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  • The 'California dreamin' long yearned vacation was ending. My lifelong friend Helen left the night before; my traveling buddy was on a plane somewhere over the US. I found myself at a Greyhound bus station in SF, alone and thinking about the next weeks I was going to spend up north. I was looking around, watching people getting ready for their next adventure.

    Americans tend to avoid Greyhound buses. Being a foreigner, I have always dreamed about the "bus with a dog" I'd seen in movies. Ever since the first time I visited the US I've made a habit of crossing the country in these great buses.

    When boarding a Greyhound bus, you soon realize you're about to meet all kinds of vagrants; suggestive, artistic and unique kinds of souls. When you travel alone success is guaranteed. You look for a seat, you sit down and the person next to you makes introductions. They start telling you why they're on a bus, where they're going, what they do in life. Then the bus driver starts to list all the things you cannot do on a bus...it seems like an auction chant. You can't really talk to the other person anymore. After the chant, it's your turn and you can tell your story. If the seat next to you is not taken, I always sit close to the window...some Bob Dylan in my ears or a good book and it seems like the adventure is starting.

    While leaving the bay, Scott McKenzie sang about 'Frisco and amid the fog I could catch sight of her famous bridge.

    At the next bus stop, I can see an African-American group of people hugging and kissing each other goodbye; It seemed to me like someone was leaving for college. A guy came over and asked me if he could sit next to me. I remember his face because while waiting at the SF bus station I noticed the great amount of luggage he had: backpacks and huge carton boxes. As a ritual we introduced each other and soon started to talk when it was still clear outside. This guy was visiting his family and he turned out to be of Italian origins. I was probably the first 100% Italian he had ever met and he started to make questions about the place I was from. I shared my love for his country and the west coast. We talked and talked until it was dark outside. The bus made stops every two hours. The American obsession to indulge on fast food is irresistible; you can find a Mc Donalds even in the middle of the desert and I have learned that people can eat at every hour of the day and the night.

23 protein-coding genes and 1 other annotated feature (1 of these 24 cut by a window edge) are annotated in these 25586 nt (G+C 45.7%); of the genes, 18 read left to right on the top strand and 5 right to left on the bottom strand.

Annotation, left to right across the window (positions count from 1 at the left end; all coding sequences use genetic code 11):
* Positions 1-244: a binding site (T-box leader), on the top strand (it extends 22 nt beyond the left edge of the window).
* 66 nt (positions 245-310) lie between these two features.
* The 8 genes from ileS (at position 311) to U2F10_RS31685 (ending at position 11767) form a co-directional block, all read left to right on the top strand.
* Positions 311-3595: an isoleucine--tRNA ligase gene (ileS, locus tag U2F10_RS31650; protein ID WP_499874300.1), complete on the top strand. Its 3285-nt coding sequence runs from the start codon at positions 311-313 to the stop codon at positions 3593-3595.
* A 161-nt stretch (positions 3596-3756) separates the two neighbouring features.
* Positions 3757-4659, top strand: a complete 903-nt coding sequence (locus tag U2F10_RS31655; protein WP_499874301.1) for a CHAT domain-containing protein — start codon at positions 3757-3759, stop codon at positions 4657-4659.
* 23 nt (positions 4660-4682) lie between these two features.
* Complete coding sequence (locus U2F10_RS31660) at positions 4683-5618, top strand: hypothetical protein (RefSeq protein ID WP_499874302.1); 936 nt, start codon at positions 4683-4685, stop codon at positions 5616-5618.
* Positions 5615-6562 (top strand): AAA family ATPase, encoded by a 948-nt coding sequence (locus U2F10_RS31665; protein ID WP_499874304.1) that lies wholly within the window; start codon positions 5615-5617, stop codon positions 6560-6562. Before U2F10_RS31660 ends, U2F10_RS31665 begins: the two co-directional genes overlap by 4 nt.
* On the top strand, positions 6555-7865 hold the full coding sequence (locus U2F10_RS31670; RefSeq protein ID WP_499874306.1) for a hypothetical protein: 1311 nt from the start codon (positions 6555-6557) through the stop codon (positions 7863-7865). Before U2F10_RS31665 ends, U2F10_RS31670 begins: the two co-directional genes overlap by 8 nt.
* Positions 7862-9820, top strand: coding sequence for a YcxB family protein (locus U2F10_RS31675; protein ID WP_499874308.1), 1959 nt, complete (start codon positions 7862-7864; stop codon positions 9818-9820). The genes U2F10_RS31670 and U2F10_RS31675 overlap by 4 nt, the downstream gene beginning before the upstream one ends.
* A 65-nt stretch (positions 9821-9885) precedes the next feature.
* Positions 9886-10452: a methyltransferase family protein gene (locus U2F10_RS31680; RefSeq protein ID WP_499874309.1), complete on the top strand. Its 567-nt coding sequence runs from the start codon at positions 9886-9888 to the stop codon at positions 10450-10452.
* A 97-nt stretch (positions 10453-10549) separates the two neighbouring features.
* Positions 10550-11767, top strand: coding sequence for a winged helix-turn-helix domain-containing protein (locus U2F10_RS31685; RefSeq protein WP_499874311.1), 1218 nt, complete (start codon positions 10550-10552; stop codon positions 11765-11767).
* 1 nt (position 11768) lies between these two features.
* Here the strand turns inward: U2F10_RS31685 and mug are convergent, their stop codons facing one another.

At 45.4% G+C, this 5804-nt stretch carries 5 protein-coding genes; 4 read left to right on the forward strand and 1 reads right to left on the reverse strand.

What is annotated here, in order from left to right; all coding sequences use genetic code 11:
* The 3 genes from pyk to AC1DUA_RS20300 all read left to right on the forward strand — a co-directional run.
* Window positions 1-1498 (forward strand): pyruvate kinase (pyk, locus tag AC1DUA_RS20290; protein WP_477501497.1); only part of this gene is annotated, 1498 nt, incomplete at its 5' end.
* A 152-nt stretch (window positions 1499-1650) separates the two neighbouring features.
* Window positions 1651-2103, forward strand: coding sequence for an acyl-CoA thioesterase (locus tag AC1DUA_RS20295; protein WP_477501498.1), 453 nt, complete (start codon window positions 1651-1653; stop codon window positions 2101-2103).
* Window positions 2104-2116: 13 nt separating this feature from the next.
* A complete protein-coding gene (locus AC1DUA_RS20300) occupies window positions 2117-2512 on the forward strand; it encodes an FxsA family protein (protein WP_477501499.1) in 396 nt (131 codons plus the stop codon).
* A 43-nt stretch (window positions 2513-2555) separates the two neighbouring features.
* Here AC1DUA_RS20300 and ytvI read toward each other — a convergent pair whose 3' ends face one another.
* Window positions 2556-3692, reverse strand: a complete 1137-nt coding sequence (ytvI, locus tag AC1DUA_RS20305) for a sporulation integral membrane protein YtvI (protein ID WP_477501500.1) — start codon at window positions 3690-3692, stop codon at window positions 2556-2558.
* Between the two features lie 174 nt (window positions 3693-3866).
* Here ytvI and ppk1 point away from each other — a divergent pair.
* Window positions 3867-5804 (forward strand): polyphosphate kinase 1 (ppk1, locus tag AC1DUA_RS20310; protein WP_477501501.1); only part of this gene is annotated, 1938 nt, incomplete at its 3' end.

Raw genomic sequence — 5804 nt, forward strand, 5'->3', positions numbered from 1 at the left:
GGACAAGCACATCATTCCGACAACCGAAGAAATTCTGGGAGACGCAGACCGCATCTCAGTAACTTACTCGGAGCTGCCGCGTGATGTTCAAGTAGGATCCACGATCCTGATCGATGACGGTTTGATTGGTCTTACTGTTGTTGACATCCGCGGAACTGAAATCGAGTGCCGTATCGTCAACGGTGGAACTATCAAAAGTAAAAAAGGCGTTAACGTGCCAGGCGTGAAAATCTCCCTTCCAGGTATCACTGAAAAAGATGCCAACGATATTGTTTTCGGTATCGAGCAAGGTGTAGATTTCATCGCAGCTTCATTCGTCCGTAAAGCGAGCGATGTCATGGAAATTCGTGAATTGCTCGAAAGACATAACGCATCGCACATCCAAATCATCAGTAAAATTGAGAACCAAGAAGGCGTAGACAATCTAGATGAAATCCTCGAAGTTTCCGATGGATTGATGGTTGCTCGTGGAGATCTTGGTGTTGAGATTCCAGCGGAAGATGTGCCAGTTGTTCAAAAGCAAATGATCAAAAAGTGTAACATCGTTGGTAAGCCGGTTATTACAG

It was late but it seemed like my new travel mate and I weren't really tired. We were only feeling a little bit drowsy. It was around 3 AM, I guess, when we got to Medford, OR; someone arrived at their destination but it wasn't me. I don't remember exactly what was said, but since then I've been in touch with Tony Boitano, an Oregonian I met on a Greyhound bus. I slept for the rest of the trip and got to my destination Portland, OR around 9 AM. Another town, another adventure. A new friend.

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